Course Staff

    Course Coordinator: Mr Yves Renouf

    Course Timetable

    The full timetable of all activities for this course can be accessed from Course Planner.

  • Learning Outcomes
    Course Learning Outcomes
    Knowledge and Understanding

    This introductory course deals with structural aspects of the international trade law system, including the different municipal legal systems; the history of the international legal system; customary international law; treaty law and interpretation; the meaning and jurisprudence of international law statehood and recognition; international organizations such as the United Nations, the World Trade Organization, the IMF, World Bank, UNCTAD, UNCITRAL and ICSID as well as the relationship between the international legal system and domestic systems. The course also considers sectoral trade law issues in goods, services, technical barriers to trade, environmental issues and IPRs. In addition the course will review the legal vehicles available to facilitate international dispute resolution methods for governments and business entities. Specific attention is paid to the dispute resolution mechanism in the World Trade Organization, the International Centre for Settling Investor-State Disputes and International Commercial Arbitration and the recognition of foreign awards and judgements through municipal courts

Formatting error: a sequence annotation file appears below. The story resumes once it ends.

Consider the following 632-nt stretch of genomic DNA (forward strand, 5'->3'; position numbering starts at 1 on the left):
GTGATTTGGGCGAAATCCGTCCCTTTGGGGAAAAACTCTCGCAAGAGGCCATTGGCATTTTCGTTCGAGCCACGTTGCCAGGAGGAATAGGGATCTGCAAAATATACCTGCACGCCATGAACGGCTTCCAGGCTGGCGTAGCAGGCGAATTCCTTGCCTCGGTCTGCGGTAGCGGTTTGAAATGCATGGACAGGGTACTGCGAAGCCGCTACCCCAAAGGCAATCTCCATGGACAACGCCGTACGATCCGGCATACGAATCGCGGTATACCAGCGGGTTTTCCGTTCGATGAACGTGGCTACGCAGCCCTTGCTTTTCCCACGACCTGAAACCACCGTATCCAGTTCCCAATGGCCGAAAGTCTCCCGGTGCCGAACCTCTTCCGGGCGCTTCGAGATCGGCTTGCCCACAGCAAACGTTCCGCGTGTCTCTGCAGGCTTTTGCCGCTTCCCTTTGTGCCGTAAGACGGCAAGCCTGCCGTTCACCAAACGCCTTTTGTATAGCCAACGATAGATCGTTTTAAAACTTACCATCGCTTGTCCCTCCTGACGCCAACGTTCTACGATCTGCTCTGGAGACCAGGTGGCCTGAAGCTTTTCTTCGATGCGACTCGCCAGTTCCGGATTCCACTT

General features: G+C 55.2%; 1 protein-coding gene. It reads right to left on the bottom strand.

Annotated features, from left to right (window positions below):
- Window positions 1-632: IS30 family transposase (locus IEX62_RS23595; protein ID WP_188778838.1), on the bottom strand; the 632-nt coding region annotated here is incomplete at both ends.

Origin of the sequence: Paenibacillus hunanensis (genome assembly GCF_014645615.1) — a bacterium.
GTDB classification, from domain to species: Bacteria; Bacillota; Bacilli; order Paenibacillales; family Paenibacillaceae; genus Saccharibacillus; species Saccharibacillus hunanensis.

The overall aim of the course is to enable students to critically examine the legal operation of international trade agreements and their application and impact on international business and trading activities. More specifically, it is designed to enable students:
    1 to understand the nature of international trade law within the structure of the international legal system, including the theory, relationships and influence of international customary law and treaty law;
    2 to understand the key international agreements covered under the GATT/WTO multilateral trading framework;
    3 to consider the roles played by international organisations including the United Nations, the World Trade Organisation, the IMF, World Bank, UNCTAD, UNCITRAL and ICSID;
    4 to develop an understanding of several key areas of international trade law including trade in goods, services, technical barriers to trade, environmental issues, IPRs etc;
    5 to critically examine the operation of international trade law in practical contexts;
    6 to develop effective skills, both orally and in writing, in the construction of legal argument and analysis on issues of international trade law;
    7 to develop effective skills in legal research on issues of international law and trade